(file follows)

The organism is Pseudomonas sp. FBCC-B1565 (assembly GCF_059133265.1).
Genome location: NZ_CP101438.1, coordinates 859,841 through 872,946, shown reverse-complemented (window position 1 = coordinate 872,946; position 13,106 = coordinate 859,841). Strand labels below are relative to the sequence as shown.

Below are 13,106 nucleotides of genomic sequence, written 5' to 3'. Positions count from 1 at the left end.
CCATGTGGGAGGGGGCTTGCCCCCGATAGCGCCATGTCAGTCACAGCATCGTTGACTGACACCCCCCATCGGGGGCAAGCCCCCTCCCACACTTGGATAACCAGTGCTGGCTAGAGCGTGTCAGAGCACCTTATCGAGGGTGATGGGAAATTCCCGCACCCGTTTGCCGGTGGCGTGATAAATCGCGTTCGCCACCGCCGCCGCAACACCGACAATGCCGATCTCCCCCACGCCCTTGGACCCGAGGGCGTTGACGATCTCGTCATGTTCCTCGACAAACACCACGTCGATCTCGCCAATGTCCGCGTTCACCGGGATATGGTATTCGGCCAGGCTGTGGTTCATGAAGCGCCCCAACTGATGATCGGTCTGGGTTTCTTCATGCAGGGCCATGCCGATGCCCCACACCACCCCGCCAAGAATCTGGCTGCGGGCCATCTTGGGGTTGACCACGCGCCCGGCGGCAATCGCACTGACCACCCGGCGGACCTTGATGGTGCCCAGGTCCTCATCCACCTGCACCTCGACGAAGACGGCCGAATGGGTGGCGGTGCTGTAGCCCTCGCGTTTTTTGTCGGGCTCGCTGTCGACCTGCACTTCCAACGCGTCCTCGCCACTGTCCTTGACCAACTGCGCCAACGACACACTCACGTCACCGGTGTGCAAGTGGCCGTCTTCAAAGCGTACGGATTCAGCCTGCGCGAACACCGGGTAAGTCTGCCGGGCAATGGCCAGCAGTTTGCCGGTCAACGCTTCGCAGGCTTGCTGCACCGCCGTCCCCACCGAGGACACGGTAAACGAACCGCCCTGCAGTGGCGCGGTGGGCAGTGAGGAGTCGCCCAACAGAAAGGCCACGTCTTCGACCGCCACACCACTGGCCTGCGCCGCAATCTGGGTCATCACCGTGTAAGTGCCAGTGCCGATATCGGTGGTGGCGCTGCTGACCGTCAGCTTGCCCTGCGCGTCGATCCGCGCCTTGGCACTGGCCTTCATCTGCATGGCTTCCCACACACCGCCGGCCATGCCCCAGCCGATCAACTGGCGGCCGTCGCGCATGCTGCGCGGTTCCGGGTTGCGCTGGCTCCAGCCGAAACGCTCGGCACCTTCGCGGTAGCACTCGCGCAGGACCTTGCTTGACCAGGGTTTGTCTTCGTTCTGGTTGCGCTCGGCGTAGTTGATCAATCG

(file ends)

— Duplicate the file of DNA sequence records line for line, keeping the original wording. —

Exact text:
The organism is Pseudomonas sp. FBCC-B1565 (assembly GCF_059133265.1).
Genome location: NZ_CP101438.1, coordinates 859,841 through 872,946, shown reverse-complemented (window position 1 = coordinate 872,946; position 13,106 = coordinate 859,841). Strand labels below are relative to the sequence as shown.

Below are 13,106 nucleotides of genomic sequence, written 5' to 3'. Positions count from 1 at the left end.
CCATGTGGGAGGGGGCTTGCCCCCGATAGCGCCATGTCAGTCACAGCATCGTTGACTGACACCCCCCATCGGGGGCAAGCCCCCTCCCACACTTGGATAACCAGTGCTGGCTAGAGCGTGTCAGAGCACCTTATCGAGGGTGATGGGAAATTCCCGCACCCGTTTGCCGGTGGCGTGATAAATCGCGTTCGCCACCGCCGCCGCAACACCGACAATGCCGATCTCCCCCACGCCCTTGGACCCGAGGGCGTTGACGATCTCGTCATGTTCCTCGACAAACACCACGTCGATCTCGCCAATGTCCGCGTTCACCGGGATATGGTATTCGGCCAGGCTGTGGTTCATGAAGCGCCCCAACTGATGATCGGTCTGGGTTTCTTCATGCAGGGCCATGCCGATGCCCCACACCACCCCGCCAAGAATCTGGCTGCGGGCCATCTTGGGGTTGACCACGCGCCCGGCGGCAATCGCACTGACCACCCGGCGGACCTTGATGGTGCCCAGGTCCTCATCCACCTGCACCTCGACGAAGACGGCCGAATGGGTGGCGGTGCTGTAGCCCTCGCGTTTTTTGTCGGGCTCGCTGTCGACCTGCACTTCCAACGCGTCCTCGCCACTGTCCTTGACCAACTGCGCCAACGACACACTCACGTCACCGGTGTGCAAGTGGCCGTCTTCAAAGCGTACGGATTCAGCCTGCGCGAACACCGGGTAAGTCTGCCGGGCAATGGCCAGCAGTTTGCCGGTCAACGCTTCGCAGGCTTGCTGCACCGCCGTCCCCACCGAGGACACGGTAAACGAACCGCCCTGCAGTGGCGCGGTGGGCAGTGAGGAGTCGCCCAACAGAAAGGCCACGTCTTCGACCGCCACACCACTGGCCTGCGCCGCAATCTGGGTCATCACCGTGTAAGTGCCAGTGCCGATATCGGTGGTGGCGCTGCTGACCGTCAGCTTGCCCTGCGCGTCGATCCGCGCCTTGGCACTGGCCTTCATCTGCATGGCTTCCCACACACCGCCGGCCATGCCCCAGCCGATCAACTGGCGGCCGTCGCGCATGCTGCGCGGTTCCGGGTTGCGCTGGCTCCAGCCGAAACGCTCGGCACCTTCGCGGTAGCACTCGCGCAGGACCTTGCTTGACCAGGGTTTGTCTTCGTTCTGGTTGCGCTCGGCGTAGTTGATCAATCG